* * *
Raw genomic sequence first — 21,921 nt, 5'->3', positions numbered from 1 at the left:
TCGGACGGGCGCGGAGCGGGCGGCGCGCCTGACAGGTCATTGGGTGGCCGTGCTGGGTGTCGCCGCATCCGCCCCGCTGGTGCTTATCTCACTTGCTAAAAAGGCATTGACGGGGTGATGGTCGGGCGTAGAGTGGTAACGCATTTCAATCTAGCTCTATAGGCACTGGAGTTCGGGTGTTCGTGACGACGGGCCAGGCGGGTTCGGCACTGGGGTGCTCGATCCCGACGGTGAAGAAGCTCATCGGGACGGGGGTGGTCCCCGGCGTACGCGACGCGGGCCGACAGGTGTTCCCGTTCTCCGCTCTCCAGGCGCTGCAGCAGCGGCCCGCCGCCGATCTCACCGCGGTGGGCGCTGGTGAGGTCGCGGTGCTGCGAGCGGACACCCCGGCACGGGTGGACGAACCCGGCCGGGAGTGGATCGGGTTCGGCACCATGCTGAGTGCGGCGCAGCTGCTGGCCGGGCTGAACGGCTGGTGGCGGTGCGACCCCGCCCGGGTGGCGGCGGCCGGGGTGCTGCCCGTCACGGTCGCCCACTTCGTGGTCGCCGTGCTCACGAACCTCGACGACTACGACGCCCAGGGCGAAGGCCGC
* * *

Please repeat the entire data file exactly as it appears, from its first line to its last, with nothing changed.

Raw genomic sequence first — 21,921 nt, 5'->3', positions numbered from 1 at the left:
TCGGACGGGCGCGGAGCGGGCGGCGCGCCTGACAGGTCATTGGGTGGCCGTGCTGGGTGTCGCCGCATCCGCCCCGCTGGTGCTTATCTCACTTGCTAAAAAGGCATTGACGGGGTGATGGTCGGGCGTAGAGTGGTAACGCATTTCAATCTAGCTCTATAGGCACTGGAGTTCGGGTGTTCGTGACGACGGGCCAGGCGGGTTCGGCACTGGGGTGCTCGATCCCGACGGTGAAGAAGCTCATCGGGACGGGGGTGGTCCCCGGCGTACGCGACGCGGGCCGACAGGTGTTCCCGTTCTCCGCTCTCCAGGCGCTGCAGCAGCGGCCCGCCGCCGATCTCACCGCGGTGGGCGCTGGTGAGGTCGCGGTGCTGCGAGCGGACACCCCGGCACGGGTGGACGAACCCGGCCGGGAGTGGATCGGGTTCGGCACCATGCTGAGTGCGGCGCAGCTGCTGGCCGGGCTGAACGGCTGGTGGCGGTGCGACCCCGCCCGGGTGGCGGCGGCCGGGGTGCTGCCCGTCACGGTCGCCCACTTCGTGGTCGCCGTGCTCACGAACCTCGACGACTACGACGCCCAGGGCGAAGGCCGC